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Hybrid School in Dallas May Be a Model for K-12 Statewide

Dallas Hybrid Preparatory's enrollment has increased since it became the state's first hybrid public school in 2021, and now several pieces of proposed legislation could mean more money for virtual and hybrid campuses.

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(TNS) — In the wake of the COVID-19 pandemic, one Dallas ISD school found that there was a demand for a different type of learning.

Dallas Hybrid Preparatory Principal Olga Romero said the school leadership team saw that there was a rise in requests for hybrid learning. They also wanted to get students prepared for college. In 2021, 76 percent of college students had at least one hybrid or virtual class.

Passage of Senate Bill 15 two years ago meant Texas schools could offer a hybrid model that allowed schools to provide a combination of virtual and in-person instruction.

Thus, the Dallas hybrid program was launched in fall 2021, becoming the first hybrid public school in Texas. Students grades 3 to 8 attend virtual learning at home three times a week, and learn from school twice a week on Tuesdays and Thursdays. While enrollment the first year was only about 75 students, Romero said, they’re up to 138 this year and expect to have 210 next school year.

“The plan is to have this type of model replicated across our state of Texas, because we want to make sure that everyone has access to this type of learning,” Romero said.

Many more Texas schools could soon be following Dallas’ example. Several bills making their way through the Texas legislature, if passed, will mean more money to pay for virtual and hybrid campuses.

To make the hybrid system work, the Dallas school had to make sure that all students had access to the technology they needed to learn, including MacBooks and WiFi connections. That planning process took about four months, and school construction took another six months.

“At the end, what we want to do is to be the best digital learning school in the nation,” Romero told the Star-Telegram. “By enhancing our learning with digital tools, we are preparing our kids for those 21st century skills that are needed now.”


In terms of student performance, the school’s hybrid system has been successful, scoring a 91 in both student achievement and school progress in Texas Education Agency accountability ratings. It also allows students to have flexible schedules in order to pursue passions like sports or the arts.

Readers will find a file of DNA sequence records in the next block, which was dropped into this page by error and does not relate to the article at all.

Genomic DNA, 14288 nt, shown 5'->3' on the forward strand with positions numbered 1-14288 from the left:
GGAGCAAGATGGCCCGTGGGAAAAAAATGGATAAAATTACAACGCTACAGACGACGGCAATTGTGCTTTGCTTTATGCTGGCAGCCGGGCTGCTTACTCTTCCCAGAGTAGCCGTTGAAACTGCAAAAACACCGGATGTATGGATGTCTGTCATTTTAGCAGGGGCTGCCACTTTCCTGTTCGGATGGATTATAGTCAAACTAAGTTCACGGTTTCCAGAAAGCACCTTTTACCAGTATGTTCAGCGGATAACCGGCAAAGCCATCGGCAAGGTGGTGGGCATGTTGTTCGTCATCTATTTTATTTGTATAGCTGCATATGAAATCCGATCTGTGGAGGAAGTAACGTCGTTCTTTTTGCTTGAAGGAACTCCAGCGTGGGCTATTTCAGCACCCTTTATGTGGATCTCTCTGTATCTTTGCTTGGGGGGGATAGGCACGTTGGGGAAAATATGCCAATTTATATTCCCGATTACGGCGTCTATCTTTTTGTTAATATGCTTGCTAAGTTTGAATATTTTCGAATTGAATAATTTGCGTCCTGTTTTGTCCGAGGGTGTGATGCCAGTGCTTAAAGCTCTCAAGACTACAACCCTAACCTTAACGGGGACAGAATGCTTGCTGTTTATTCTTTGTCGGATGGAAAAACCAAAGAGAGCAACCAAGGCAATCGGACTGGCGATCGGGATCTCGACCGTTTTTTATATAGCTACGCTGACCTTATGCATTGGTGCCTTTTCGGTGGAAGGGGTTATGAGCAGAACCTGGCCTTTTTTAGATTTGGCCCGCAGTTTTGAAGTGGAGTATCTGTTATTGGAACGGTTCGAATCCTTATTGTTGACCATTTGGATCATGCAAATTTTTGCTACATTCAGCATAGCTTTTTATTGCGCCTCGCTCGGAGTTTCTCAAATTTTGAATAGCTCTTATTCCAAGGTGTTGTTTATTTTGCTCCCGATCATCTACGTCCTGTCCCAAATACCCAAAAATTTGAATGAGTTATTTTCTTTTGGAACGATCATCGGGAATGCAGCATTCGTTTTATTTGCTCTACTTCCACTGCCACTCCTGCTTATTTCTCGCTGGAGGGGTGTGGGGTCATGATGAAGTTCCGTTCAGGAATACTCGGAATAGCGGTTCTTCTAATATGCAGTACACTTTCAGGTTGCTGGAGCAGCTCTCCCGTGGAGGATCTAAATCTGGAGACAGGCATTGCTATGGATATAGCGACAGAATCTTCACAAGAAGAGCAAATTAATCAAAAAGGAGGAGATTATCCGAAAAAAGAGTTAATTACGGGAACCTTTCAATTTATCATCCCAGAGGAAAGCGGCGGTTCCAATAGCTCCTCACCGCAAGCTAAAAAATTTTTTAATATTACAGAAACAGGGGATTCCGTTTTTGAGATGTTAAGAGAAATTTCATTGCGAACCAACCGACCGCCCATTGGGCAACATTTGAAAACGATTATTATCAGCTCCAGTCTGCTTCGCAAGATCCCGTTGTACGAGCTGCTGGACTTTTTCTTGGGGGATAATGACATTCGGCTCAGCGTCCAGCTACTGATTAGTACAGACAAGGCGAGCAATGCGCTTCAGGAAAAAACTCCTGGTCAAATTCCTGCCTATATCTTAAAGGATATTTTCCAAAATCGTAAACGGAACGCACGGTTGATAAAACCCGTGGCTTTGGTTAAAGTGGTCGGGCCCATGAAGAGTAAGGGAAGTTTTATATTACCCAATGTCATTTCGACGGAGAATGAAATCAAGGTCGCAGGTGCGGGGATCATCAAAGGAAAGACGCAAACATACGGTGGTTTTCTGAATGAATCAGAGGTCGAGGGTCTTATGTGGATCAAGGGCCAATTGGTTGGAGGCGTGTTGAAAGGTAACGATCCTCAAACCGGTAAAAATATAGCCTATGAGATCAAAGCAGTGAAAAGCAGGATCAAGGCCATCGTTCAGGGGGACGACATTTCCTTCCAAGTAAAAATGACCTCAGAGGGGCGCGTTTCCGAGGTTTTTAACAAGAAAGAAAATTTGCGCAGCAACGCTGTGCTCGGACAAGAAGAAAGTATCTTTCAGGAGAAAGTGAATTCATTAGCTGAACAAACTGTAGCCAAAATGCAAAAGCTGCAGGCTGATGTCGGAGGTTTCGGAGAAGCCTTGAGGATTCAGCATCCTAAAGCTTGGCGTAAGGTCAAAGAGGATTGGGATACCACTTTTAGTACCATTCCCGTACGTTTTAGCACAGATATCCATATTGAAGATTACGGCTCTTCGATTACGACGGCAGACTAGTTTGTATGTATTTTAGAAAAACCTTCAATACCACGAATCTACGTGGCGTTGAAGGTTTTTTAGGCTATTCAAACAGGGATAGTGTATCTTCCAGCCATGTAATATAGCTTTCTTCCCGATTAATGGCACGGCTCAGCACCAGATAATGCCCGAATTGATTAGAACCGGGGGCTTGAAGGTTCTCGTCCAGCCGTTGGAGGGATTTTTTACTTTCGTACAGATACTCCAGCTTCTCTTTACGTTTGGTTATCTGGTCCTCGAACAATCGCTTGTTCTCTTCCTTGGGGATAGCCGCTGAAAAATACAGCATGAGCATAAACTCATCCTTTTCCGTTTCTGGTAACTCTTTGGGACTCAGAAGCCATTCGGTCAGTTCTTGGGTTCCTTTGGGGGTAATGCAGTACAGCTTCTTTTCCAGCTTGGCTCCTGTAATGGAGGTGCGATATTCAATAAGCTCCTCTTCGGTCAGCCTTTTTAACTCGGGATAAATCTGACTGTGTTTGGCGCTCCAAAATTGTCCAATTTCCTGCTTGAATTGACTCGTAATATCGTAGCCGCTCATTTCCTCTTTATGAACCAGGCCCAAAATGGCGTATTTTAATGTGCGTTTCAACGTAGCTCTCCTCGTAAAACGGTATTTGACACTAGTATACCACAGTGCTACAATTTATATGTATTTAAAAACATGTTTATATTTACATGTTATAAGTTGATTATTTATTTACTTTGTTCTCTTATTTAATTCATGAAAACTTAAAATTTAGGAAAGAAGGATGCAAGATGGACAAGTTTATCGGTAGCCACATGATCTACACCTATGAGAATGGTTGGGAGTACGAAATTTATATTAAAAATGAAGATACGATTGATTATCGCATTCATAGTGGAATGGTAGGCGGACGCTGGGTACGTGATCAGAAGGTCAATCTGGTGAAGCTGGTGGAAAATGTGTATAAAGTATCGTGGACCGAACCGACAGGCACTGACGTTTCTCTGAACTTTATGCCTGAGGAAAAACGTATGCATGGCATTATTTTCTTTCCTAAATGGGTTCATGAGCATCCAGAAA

But hybrid learning doesn’t work for everyone, Romero says, because all kids learn differently. It works best for those who are engaged in technology, like to create using technology and need a balance between learning from home and on campus. Dallas Hybrid Prep students take STEM classes like coding, robotics and drone flying classes.

What’s the key to a successful hybrid school? Texas schools switching to a hybrid learning model have to engage parents from the very beginning stages, Romero advises, in order to make important decisions.


Since the ratio for in-person to virtual learning is not currently specified by law, school systems offer hybrid options with significant variation, the Texas Education Agency told the Star-Telegram. Some offer a schedule where all students attend on-campus instruction for a few days, and the rest of the week is a combination of synchronous and asynchronous virtual instruction. Other campuses offer virtual courses that some students can take as part of their schedule, or have specific courses that are hybrid.

Hybrid models offer more flexibility and customization of school, per the Texas Education Agency, making it more accessible for learners by:

  • Giving students and families some flexibility over the time and place of learning to accommodate student needs (taking advanced courses, medical needs, pro-athlete schedule).
  • Creating student schedules to offer more targeted learning options, such as small group sessions and tutoring on campus.
  • Leveraging different learning platforms to deliver instruction and engage students to practice concepts.


“We will continue to monitor the current legislative session to see if funding opportunities become available for a hybrid learning model and look forward to learning from and supporting our peers in Dallas,” Fort Worth ISD spokesperson Claudia Garibay told the Star-Telegram, though the district has no present plans to implement a hybrid learning model for the 2023-2024 school year.

While Everman ISD spokesperson Nikita Russell says the district is not currently considering hybrid learning, she said “we are always looking at data and research based approaches to identify ways to ensure our students are successful.”

White Settlement ISD currently operates a virtual school, the Virtual Academy of North Texas. While it was opened three years ago for students in kindergarten through eighth grade, district spokesperson Desiree Coyle says they plan to expand it to grades 9 and 10 next year if there’s enough interest in doing so.

The following Tarrant County school districts said they are not considering hybrid learning at this time:

  • Birdville ISD
  • Northwest ISD
  • Lake Worth ISD
  • Azle ISD
  • Arlington ISD
  • Aledo ISD

©2023 Fort Worth Star-Telegram. Distributed by Tribune Content Agency, LLC.